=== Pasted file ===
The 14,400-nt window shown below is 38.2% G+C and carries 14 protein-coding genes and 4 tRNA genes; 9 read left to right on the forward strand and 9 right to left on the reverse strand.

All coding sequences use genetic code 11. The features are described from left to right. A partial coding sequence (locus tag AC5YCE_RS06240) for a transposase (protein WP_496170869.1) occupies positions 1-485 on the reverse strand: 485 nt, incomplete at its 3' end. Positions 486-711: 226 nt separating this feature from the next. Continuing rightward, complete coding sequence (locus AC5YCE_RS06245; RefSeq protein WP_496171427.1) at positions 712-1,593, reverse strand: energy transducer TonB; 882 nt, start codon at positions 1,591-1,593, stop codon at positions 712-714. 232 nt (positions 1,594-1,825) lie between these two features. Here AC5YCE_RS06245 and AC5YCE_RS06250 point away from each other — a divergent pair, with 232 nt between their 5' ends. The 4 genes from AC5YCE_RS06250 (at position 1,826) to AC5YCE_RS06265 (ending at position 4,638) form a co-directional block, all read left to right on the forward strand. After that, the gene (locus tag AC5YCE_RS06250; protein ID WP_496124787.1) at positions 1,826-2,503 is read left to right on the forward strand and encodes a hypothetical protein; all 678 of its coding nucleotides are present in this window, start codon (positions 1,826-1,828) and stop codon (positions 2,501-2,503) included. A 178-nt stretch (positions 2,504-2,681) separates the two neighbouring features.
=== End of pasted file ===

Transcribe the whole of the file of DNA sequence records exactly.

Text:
The 14,400-nt window shown below is 38.2% G+C and carries 14 protein-coding genes and 4 tRNA genes; 9 read left to right on the forward strand and 9 right to left on the reverse strand.

All coding sequences use genetic code 11. The features are described from left to right. A partial coding sequence (locus tag AC5YCE_RS06240) for a transposase (protein WP_496170869.1) occupies positions 1-485 on the reverse strand: 485 nt, incomplete at its 3' end. Positions 486-711: 226 nt separating this feature from the next. Continuing rightward, complete coding sequence (locus AC5YCE_RS06245; RefSeq protein WP_496171427.1) at positions 712-1,593, reverse strand: energy transducer TonB; 882 nt, start codon at positions 1,591-1,593, stop codon at positions 712-714. 232 nt (positions 1,594-1,825) lie between these two features. Here AC5YCE_RS06245 and AC5YCE_RS06250 point away from each other — a divergent pair, with 232 nt between their 5' ends. The 4 genes from AC5YCE_RS06250 (at position 1,826) to AC5YCE_RS06265 (ending at position 4,638) form a co-directional block, all read left to right on the forward strand. After that, the gene (locus tag AC5YCE_RS06250; protein ID WP_496124787.1) at positions 1,826-2,503 is read left to right on the forward strand and encodes a hypothetical protein; all 678 of its coding nucleotides are present in this window, start codon (positions 1,826-1,828) and stop codon (positions 2,501-2,503) included. A 178-nt stretch (positions 2,504-2,681) separates the two neighbouring features.